by Steve Buckner
Special to The Leaven
OVERLAND PARK — Catholic Charities of Northeast Kansas had a pleasant problem on its hands: The organization based here was constantly being called by families — and schools and even the archdiocese — with requests for ways a family could volunteer.
The problem, as explained by Denise Ogilvie, vice president of outreach and grants management for Catholic Charities, was “we weren’t really set up for families.”
This past summer, Ogilvie and her colleagues, Meg McLaughlin and Camille Pickhinke, developed a resource guide, called “Family Services Booklet,” to assist families seeking volunteering opportunities. The booklet is posted on the website of Catholic Charities of Northeast Kansas. It has been made available as well to Catholic schools and religious education programs in the archdiocese.
The booklet is divided into six categories. One category, “Feeding the Hungry,” offers four different ways for volunteers to help their fellow brothers and sisters. Another category, called “Clothe the Naked,” features two activities.
The categories and activities are as follows:
Feed the Hungry
- Catholic Charities’ food pantries and the Hope Distribution Center
- Summer Food
- New Roots for Refugees
- St. Rita’s (pilot program)
Welcome the Stranger
- Refugee and Immigration Services
Clothe the Naked
- TurnStyles Thrift Store
- Resource bus, Foster Grandparent Program and refugee children
Shelter the Homeless
- Shalom House
Care for the Sick and Lonely
- In-home support and Friendly Visitors
- Collect gently used or new books for children served by Catholic Charities and create a Hope Bookmark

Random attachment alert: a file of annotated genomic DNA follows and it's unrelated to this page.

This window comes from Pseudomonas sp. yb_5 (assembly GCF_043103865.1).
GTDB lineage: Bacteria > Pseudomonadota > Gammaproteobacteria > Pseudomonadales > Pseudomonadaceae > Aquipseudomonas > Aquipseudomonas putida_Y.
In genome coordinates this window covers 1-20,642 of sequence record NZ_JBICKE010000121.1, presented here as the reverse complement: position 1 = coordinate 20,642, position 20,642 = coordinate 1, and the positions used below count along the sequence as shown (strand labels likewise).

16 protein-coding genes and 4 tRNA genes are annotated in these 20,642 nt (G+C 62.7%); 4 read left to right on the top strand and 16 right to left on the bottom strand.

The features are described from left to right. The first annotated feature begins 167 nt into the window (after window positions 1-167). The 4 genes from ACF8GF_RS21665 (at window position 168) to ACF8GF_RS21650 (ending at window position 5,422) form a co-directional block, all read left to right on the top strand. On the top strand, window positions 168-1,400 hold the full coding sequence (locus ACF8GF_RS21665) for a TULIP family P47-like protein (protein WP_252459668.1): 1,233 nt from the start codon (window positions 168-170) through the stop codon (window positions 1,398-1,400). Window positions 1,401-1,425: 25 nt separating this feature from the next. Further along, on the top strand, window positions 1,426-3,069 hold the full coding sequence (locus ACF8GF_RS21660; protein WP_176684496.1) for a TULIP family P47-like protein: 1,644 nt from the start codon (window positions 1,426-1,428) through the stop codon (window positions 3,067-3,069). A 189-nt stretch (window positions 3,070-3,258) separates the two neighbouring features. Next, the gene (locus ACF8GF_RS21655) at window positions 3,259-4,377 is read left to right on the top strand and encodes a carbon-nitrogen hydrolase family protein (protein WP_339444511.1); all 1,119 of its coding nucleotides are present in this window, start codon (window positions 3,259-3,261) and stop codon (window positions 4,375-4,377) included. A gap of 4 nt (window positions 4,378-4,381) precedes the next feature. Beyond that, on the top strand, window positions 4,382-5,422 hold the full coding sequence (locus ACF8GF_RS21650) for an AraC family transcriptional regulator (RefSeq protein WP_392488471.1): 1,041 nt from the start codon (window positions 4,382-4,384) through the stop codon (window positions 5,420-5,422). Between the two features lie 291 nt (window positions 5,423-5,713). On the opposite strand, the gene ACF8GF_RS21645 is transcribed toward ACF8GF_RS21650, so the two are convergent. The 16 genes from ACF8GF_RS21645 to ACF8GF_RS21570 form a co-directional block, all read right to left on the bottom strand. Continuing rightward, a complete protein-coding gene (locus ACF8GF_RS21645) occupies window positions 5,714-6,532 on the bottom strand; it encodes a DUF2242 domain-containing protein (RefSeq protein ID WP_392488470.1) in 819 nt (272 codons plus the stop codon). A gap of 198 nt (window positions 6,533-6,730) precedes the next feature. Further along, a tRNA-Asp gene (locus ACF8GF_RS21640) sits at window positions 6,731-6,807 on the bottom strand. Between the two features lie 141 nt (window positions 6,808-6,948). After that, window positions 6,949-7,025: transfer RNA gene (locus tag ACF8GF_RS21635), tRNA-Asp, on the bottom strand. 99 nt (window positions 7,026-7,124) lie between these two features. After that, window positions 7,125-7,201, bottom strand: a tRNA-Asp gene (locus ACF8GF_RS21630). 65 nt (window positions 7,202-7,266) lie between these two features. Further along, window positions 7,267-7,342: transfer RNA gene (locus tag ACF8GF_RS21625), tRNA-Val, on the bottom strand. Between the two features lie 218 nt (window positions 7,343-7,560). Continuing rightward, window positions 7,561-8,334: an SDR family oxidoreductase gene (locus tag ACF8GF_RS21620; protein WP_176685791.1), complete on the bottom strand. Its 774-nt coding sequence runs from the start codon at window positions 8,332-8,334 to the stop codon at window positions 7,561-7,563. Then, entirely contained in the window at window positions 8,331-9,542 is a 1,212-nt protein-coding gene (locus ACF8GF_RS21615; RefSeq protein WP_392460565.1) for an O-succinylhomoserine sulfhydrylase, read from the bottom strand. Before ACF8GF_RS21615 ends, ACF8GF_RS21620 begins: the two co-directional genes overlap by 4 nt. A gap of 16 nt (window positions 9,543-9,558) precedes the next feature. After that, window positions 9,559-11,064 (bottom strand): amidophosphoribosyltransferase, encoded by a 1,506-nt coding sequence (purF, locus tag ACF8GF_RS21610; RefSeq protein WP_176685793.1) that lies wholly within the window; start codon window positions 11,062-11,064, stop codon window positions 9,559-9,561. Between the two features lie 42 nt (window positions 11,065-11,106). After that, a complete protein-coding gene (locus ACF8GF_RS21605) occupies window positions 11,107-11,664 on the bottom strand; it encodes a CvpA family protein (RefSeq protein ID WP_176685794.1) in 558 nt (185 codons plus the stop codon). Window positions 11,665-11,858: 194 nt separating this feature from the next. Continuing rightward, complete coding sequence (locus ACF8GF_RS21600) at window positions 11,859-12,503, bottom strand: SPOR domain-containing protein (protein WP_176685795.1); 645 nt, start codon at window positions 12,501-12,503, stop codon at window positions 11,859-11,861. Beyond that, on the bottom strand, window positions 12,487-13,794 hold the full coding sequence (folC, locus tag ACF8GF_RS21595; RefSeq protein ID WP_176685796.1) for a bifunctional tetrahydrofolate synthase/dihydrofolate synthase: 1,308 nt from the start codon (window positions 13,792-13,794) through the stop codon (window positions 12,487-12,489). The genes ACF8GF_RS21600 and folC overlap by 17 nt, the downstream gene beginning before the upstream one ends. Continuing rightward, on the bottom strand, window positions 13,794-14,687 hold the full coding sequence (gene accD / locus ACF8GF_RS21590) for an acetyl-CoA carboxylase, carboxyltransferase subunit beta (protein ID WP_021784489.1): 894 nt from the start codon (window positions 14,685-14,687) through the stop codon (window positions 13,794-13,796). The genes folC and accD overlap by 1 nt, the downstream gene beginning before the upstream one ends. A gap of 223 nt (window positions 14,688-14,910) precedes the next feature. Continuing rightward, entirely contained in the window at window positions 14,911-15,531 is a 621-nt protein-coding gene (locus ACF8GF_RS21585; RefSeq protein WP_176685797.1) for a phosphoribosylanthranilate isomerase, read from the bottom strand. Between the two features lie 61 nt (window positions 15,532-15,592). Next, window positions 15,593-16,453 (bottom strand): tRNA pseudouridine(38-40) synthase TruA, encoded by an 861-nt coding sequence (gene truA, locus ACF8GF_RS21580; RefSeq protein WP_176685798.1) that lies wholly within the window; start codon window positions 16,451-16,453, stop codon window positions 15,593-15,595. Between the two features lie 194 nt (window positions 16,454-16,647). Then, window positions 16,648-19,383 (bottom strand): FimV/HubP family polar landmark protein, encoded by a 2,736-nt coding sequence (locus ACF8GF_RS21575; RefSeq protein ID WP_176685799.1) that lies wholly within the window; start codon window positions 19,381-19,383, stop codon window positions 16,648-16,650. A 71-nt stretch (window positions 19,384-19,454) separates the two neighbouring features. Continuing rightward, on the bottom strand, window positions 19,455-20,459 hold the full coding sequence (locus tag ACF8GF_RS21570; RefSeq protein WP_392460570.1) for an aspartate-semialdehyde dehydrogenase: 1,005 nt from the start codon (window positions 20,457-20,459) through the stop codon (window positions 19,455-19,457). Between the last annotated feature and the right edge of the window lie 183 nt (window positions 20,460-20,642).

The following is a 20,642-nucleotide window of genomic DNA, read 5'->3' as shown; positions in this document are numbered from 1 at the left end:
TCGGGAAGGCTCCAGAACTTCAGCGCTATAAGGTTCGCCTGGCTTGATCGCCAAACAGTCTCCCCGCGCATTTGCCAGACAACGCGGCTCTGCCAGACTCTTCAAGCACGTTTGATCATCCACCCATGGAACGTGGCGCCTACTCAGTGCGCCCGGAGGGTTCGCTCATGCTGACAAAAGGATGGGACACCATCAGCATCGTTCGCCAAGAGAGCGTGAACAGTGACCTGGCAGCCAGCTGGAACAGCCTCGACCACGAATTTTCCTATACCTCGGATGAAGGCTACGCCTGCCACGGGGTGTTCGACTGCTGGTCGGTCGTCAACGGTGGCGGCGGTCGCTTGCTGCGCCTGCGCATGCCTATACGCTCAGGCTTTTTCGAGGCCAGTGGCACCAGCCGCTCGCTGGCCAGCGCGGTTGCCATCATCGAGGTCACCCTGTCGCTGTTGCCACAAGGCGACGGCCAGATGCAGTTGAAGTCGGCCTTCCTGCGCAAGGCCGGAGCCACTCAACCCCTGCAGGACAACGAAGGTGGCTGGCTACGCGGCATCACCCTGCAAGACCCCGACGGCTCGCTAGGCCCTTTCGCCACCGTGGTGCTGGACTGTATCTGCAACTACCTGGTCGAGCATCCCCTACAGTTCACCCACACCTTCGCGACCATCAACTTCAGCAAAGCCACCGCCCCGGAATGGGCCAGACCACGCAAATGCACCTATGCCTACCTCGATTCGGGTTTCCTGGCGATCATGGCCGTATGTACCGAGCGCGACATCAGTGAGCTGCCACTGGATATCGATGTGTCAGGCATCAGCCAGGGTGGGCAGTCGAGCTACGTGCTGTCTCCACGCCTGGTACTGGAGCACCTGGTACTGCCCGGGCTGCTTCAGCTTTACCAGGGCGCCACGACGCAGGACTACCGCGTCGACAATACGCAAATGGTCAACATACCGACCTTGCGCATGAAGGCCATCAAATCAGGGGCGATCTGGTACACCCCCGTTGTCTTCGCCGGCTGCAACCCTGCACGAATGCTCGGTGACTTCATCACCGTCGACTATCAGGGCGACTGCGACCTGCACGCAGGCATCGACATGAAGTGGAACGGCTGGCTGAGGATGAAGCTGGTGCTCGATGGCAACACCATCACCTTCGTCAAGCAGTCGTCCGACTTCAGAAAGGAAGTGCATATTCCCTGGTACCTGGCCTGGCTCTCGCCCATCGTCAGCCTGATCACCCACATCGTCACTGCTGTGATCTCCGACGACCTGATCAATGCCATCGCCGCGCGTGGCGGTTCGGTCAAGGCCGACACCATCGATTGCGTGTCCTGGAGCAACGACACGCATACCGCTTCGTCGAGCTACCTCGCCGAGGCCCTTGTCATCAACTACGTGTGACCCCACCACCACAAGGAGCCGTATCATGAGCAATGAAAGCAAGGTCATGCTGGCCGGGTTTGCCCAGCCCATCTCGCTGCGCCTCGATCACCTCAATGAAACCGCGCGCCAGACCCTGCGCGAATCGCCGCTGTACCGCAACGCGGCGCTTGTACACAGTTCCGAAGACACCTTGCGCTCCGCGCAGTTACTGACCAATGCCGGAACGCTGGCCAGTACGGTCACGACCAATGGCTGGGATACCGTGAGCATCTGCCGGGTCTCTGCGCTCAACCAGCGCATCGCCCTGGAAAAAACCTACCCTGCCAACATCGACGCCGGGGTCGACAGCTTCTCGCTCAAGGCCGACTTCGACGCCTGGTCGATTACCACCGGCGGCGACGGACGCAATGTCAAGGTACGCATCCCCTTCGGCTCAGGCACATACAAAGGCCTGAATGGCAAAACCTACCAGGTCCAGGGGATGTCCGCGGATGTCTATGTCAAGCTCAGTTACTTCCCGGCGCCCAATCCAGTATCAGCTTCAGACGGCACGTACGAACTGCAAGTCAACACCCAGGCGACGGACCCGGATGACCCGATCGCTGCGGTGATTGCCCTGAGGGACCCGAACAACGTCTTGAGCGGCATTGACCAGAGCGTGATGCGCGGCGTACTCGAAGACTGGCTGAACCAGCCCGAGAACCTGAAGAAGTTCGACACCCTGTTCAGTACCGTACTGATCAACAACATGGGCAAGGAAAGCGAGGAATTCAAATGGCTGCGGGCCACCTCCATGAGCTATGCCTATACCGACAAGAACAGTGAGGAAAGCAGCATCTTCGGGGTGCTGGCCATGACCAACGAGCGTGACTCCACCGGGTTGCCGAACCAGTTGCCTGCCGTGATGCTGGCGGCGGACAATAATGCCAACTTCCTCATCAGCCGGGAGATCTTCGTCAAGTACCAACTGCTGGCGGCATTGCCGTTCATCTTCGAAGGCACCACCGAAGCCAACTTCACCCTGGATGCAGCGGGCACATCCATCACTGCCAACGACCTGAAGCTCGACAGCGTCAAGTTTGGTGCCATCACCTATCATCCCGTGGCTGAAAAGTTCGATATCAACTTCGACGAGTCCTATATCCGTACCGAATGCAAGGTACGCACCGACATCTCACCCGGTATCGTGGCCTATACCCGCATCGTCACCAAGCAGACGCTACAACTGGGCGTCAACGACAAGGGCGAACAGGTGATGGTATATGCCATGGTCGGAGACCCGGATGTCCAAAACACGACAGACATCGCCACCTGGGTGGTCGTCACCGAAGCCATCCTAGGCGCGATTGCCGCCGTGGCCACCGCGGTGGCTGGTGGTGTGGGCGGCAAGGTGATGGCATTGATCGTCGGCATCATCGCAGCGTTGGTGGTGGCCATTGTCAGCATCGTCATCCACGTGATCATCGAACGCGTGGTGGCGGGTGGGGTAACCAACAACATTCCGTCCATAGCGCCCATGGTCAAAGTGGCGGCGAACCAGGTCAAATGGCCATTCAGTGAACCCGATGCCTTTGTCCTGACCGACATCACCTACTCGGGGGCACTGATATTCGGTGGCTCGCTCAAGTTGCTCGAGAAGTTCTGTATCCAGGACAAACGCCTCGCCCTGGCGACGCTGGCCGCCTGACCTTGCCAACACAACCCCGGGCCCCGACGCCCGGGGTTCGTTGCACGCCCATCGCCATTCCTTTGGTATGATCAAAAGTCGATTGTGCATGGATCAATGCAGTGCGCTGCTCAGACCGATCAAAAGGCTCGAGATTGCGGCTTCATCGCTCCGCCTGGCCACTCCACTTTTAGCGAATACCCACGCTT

Each activity contains the following elements: purpose, prayer before you begin, activity instructions, ways to expand this project and a point of reflection. Age-appropriate levels are also noted. For example, children need to be 10 or older if their parents want them to volunteer at TurnStyles.
“We looked at the things that we have at Catholic Charities, and tried to design something where families could start early — when their children were younger — [to] do something at home or donate to Catholic Charities,” Ogilvie said.
When the kids reach middle school age, she continued, “they could volunteer here at Catholic Charities.
“We’re just trying to help families find a way to be able to live their Gospel- based faith and serve their brothers and sisters in Christ.”
Ogilvie added that she hoped that the booklet could serve as a template, so it can be added on to as new projects come up.
Over the summer, she said, Catholic Charities sponsored a food program in which volunteers assembled meals for parents who brought their children to one of the Summer Food sites. Catholic Charities provides summer meals to children at 30 different sites across the 21 counties of northeast Kansas.
“That’s one opportunity [where] families are able to volunteer,” Ogilvie said. “This increased our desire to give families more opportunities.”
“It is really important to us,” she added. “We at Catholic Charities think that not only are we here to serve, but we believe part of our job is to provide opportunities for others to be Christ to someone.
And, families are so very vital to that service.”